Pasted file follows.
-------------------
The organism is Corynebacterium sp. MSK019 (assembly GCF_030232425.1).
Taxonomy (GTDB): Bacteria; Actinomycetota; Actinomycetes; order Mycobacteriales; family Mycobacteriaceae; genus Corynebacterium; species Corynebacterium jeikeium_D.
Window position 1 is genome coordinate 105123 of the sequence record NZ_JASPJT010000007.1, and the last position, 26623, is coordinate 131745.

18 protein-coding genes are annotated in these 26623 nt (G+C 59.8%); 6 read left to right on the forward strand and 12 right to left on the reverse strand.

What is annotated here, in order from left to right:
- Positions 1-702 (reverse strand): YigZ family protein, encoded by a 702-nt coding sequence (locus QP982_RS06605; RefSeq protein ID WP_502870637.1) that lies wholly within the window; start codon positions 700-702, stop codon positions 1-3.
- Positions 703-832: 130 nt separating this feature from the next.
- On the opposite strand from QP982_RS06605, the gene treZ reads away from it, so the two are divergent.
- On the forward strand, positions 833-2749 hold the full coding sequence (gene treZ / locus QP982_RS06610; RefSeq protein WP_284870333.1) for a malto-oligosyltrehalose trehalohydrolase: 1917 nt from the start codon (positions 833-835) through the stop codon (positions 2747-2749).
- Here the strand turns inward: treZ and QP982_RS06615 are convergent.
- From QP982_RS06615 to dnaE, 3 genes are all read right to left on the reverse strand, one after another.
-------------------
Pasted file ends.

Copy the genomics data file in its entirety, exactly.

The organism is Corynebacterium sp. MSK019 (assembly GCF_030232425.1).
Taxonomy (GTDB): Bacteria; Actinomycetota; Actinomycetes; order Mycobacteriales; family Mycobacteriaceae; genus Corynebacterium; species Corynebacterium jeikeium_D.
Window position 1 is genome coordinate 105123 of the sequence record NZ_JASPJT010000007.1, and the last position, 26623, is coordinate 131745.

18 protein-coding genes are annotated in these 26623 nt (G+C 59.8%); 6 read left to right on the forward strand and 12 right to left on the reverse strand.

What is annotated here, in order from left to right:
- Positions 1-702 (reverse strand): YigZ family protein, encoded by a 702-nt coding sequence (locus QP982_RS06605; RefSeq protein ID WP_502870637.1) that lies wholly within the window; start codon positions 700-702, stop codon positions 1-3.
- Positions 703-832: 130 nt separating this feature from the next.
- On the opposite strand from QP982_RS06605, the gene treZ reads away from it, so the two are divergent.
- On the forward strand, positions 833-2749 hold the full coding sequence (gene treZ / locus QP982_RS06610; RefSeq protein WP_284870333.1) for a malto-oligosyltrehalose trehalohydrolase: 1917 nt from the start codon (positions 833-835) through the stop codon (positions 2747-2749).
- Here the strand turns inward: treZ and QP982_RS06615 are convergent.
- From QP982_RS06615 to dnaE, 3 genes are all read right to left on the reverse strand, one after another.